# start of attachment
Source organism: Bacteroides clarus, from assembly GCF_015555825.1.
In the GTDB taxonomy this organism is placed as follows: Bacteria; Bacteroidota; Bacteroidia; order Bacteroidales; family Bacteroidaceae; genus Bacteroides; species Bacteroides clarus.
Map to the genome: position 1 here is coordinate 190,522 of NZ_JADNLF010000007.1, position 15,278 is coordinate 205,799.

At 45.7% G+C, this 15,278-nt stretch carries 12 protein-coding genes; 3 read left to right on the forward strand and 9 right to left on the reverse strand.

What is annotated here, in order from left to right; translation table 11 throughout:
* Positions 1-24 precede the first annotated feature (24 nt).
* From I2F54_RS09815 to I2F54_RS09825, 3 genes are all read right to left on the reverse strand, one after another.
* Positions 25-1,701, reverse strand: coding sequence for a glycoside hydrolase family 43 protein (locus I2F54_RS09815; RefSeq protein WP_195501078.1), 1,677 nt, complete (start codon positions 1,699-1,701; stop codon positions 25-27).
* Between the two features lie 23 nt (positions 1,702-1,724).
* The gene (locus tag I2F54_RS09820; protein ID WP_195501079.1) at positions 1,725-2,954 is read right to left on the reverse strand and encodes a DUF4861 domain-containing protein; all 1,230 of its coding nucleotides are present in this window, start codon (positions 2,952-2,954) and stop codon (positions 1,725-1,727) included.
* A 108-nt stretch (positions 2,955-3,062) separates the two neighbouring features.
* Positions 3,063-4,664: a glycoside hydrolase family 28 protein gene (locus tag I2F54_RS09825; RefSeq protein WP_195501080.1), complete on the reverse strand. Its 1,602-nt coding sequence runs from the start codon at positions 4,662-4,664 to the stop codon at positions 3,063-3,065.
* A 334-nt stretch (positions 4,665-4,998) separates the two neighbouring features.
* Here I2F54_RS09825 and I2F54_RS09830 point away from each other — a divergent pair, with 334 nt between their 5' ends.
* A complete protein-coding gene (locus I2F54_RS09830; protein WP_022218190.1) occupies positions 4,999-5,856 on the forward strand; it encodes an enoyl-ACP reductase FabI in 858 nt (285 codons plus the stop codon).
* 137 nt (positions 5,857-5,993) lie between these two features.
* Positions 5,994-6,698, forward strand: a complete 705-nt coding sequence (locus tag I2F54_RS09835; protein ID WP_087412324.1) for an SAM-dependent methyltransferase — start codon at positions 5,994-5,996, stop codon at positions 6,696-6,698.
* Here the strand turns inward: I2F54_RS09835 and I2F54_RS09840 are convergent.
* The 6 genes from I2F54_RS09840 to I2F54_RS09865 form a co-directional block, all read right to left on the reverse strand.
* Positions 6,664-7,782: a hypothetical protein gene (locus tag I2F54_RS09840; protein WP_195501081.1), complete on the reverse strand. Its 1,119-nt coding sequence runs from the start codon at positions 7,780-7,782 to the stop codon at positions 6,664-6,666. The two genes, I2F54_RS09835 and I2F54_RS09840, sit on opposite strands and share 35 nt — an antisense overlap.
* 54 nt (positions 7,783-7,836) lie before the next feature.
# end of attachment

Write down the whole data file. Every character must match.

Source organism: Bacteroides clarus, from assembly GCF_015555825.1.
In the GTDB taxonomy this organism is placed as follows: Bacteria; Bacteroidota; Bacteroidia; order Bacteroidales; family Bacteroidaceae; genus Bacteroides; species Bacteroides clarus.
Map to the genome: position 1 here is coordinate 190,522 of NZ_JADNLF010000007.1, position 15,278 is coordinate 205,799.

At 45.7% G+C, this 15,278-nt stretch carries 12 protein-coding genes; 3 read left to right on the forward strand and 9 right to left on the reverse strand.

What is annotated here, in order from left to right; translation table 11 throughout:
* Positions 1-24 precede the first annotated feature (24 nt).
* From I2F54_RS09815 to I2F54_RS09825, 3 genes are all read right to left on the reverse strand, one after another.
* Positions 25-1,701, reverse strand: coding sequence for a glycoside hydrolase family 43 protein (locus I2F54_RS09815; RefSeq protein WP_195501078.1), 1,677 nt, complete (start codon positions 1,699-1,701; stop codon positions 25-27).
* Between the two features lie 23 nt (positions 1,702-1,724).
* The gene (locus tag I2F54_RS09820; protein ID WP_195501079.1) at positions 1,725-2,954 is read right to left on the reverse strand and encodes a DUF4861 domain-containing protein; all 1,230 of its coding nucleotides are present in this window, start codon (positions 2,952-2,954) and stop codon (positions 1,725-1,727) included.
* A 108-nt stretch (positions 2,955-3,062) separates the two neighbouring features.
* Positions 3,063-4,664: a glycoside hydrolase family 28 protein gene (locus tag I2F54_RS09825; RefSeq protein WP_195501080.1), complete on the reverse strand. Its 1,602-nt coding sequence runs from the start codon at positions 4,662-4,664 to the stop codon at positions 3,063-3,065.
* A 334-nt stretch (positions 4,665-4,998) separates the two neighbouring features.
* Here I2F54_RS09825 and I2F54_RS09830 point away from each other — a divergent pair, with 334 nt between their 5' ends.
* A complete protein-coding gene (locus I2F54_RS09830; protein WP_022218190.1) occupies positions 4,999-5,856 on the forward strand; it encodes an enoyl-ACP reductase FabI in 858 nt (285 codons plus the stop codon).
* 137 nt (positions 5,857-5,993) lie between these two features.
* Positions 5,994-6,698, forward strand: a complete 705-nt coding sequence (locus tag I2F54_RS09835; protein ID WP_087412324.1) for an SAM-dependent methyltransferase — start codon at positions 5,994-5,996, stop codon at positions 6,696-6,698.
* Here the strand turns inward: I2F54_RS09835 and I2F54_RS09840 are convergent.
* The 6 genes from I2F54_RS09840 to I2F54_RS09865 form a co-directional block, all read right to left on the reverse strand.
* Positions 6,664-7,782: a hypothetical protein gene (locus tag I2F54_RS09840; protein WP_195501081.1), complete on the reverse strand. Its 1,119-nt coding sequence runs from the start codon at positions 7,780-7,782 to the stop codon at positions 6,664-6,666. The two genes, I2F54_RS09835 and I2F54_RS09840, sit on opposite strands and share 35 nt — an antisense overlap.
* 54 nt (positions 7,783-7,836) lie before the next feature.